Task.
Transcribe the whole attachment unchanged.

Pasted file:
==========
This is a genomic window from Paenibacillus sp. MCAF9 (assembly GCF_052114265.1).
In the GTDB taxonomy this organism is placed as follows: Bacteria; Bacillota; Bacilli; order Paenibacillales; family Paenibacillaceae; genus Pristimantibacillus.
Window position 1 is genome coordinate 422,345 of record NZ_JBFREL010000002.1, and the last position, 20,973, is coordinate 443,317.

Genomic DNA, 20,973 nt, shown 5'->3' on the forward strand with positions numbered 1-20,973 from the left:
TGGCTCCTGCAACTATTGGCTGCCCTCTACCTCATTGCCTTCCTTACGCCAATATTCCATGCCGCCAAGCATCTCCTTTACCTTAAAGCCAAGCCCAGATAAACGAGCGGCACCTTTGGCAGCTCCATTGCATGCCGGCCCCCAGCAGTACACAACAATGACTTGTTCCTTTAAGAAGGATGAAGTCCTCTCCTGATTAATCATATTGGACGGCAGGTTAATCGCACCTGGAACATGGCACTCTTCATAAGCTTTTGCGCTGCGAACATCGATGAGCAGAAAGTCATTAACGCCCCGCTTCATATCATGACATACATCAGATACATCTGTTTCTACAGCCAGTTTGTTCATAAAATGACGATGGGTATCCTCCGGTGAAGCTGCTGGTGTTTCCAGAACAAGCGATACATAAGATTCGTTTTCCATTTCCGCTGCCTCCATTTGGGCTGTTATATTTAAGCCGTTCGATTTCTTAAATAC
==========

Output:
This is a genomic window from Paenibacillus sp. MCAF9 (assembly GCF_052114265.1).
In the GTDB taxonomy this organism is placed as follows: Bacteria; Bacillota; Bacilli; order Paenibacillales; family Paenibacillaceae; genus Pristimantibacillus.
Window position 1 is genome coordinate 422,345 of record NZ_JBFREL010000002.1, and the last position, 20,973, is coordinate 443,317.

Genomic DNA, 20,973 nt, shown 5'->3' on the forward strand with positions numbered 1-20,973 from the left:
TGGCTCCTGCAACTATTGGCTGCCCTCTACCTCATTGCCTTCCTTACGCCAATATTCCATGCCGCCAAGCATCTCCTTTACCTTAAAGCCAAGCCCAGATAAACGAGCGGCACCTTTGGCAGCTCCATTGCATGCCGGCCCCCAGCAGTACACAACAATGACTTGTTCCTTTAAGAAGGATGAAGTCCTCTCCTGATTAATCATATTGGACGGCAGGTTAATCGCACCTGGAACATGGCACTCTTCATAAGCTTTTGCGCTGCGAACATCGATGAGCAGAAAGTCATTAACGCCCCGCTTCATATCATGACATACATCAGATACATCTGTTTCTACAGCCAGTTTGTTCATAAAATGACGATGGGTATCCTCCGGTGAAGCTGCTGGTGTTTCCAGAACAAGCGATACATAAGATTCGTTTTCCATTTCCGCTGCCTCCATTTGGGCTGTTATATTTAAGCCGTTCGATTTCTTAAATAC